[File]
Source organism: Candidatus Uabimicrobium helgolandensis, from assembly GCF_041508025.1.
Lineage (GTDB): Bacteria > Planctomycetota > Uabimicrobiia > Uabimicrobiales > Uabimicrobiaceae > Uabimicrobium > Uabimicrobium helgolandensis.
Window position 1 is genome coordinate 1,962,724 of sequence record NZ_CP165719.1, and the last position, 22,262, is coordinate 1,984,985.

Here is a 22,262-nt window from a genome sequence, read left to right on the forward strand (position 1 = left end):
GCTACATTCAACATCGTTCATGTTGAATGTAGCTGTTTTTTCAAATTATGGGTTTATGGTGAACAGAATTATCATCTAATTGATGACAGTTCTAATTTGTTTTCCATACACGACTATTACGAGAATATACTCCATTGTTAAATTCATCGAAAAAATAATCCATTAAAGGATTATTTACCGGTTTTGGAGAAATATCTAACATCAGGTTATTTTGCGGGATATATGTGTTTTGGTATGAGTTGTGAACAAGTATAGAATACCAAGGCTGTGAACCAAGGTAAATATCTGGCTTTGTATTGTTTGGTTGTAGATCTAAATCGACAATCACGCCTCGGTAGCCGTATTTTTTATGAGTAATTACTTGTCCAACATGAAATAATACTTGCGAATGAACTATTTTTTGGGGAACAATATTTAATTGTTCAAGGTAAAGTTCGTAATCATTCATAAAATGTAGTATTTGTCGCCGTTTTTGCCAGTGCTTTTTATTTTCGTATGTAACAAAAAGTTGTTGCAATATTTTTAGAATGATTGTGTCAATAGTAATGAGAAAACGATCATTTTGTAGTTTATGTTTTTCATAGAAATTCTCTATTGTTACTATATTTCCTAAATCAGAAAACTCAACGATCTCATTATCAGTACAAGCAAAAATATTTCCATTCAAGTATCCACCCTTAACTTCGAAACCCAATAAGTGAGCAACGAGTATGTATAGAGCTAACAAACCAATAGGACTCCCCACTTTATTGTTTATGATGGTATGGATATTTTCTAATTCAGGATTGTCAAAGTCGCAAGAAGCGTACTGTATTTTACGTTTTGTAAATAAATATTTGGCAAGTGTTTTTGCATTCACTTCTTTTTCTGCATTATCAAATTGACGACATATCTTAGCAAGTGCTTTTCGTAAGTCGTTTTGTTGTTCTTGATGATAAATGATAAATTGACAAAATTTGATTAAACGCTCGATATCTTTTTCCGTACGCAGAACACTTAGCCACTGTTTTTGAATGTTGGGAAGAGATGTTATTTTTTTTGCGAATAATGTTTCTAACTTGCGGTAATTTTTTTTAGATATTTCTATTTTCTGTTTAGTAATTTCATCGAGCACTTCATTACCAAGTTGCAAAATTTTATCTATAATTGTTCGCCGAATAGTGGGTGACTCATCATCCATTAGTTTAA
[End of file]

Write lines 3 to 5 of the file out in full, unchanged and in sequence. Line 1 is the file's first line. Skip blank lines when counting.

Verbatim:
Window position 1 is genome coordinate 1,962,724 of sequence record NZ_CP165719.1, and the last position, 22,262, is coordinate 1,984,985.

Here is a 22,262-nt window from a genome sequence, read left to right on the forward strand (position 1 = left end):
GCTACATTCAACATCGTTCATGTTGAATGTAGCTGTTTTTTCAAATTATGGGTTTATGGTGAACAGAATTATCATCTAATTGATGACAGTTCTAATTTGTTTTCCATACACGACTATTACGAGAATATACTCCATTGTTAAATTCATCGAAAAAATAATCCATTAAAGGATTATTTACCGGTTTTGGAGAAATATCTAACATCAGGTTATTTTGCGGGATATATGTGTTTTGGTATGAGTTGTGAACAAGTATAGAATACCAAGGCTGTGAACCAAGGTAAATATCTGGCTTTGTATTGTTTGGTTGTAGATCTAAATCGACAATCACGCCTCGGTAGCCGTATTTTTTATGAGTAATTACTTGTCCAACATGAAATAATACTTGCGAATGAACTATTTTTTGGGGAACAATATTTAATTGTTCAAGGTAAAGTTCGTAATCATTCATAAAATGTAGTATTTGTCGCCGTTTTTGCCAGTGCTTTTTATTTTCGTATGTAACAAAAAGTTGTTGCAATATTTTTAGAATGATTGTGTCAATAGTAATGAGAAAACGATCATTTTGTAGTTTATGTTTTTCATAGAAATTCTCTATTGTTACTATATTTCCTAAATCAGAAAACTCAACGATCTCATTATCAGTACAAGCAAAAATATTTCCATTCAAGTATCCACCCTTAACTTCGAAACCCAATAAGTGAGCAACGAGTATGTATAGAGCTAACAAACCAATAGGACTCCCCACTTTATTGTTTATGATGGTATGGATATTTTCTAATTCAGGATTGTCAAAGTCGCAAGAAGCGTACTGTATTTTACGTTTTGTAAATAAATATTTGGCAAGTGTTTTTGCATTCACTTCTTTTTCTGCATTATCAAATTGACGACATATCTTAGCAAGTGCTTTTCGTAAGTCGTTTTGTTGTTCTTGATGATAAATGATAAATTGACAAAATTTGATTAAACGCTCGATATCTTTTTCCGTACGCAGAACACTTAGCCACTGTTTTTGAATGTTGGGAAGAGATGTTATTTTTTTTGCGAATAATGTTTCTAACTTGCGGTAATTTTTTTTAGATATTTCTATTTTCTGTTTAGTAATTTCATCGAGCACTTCATTACCAAGTTGCAAAATTTTATCTATAATTGTTCGCCGAATAGTGGGTGACTCATCATCCATTAGTTTAA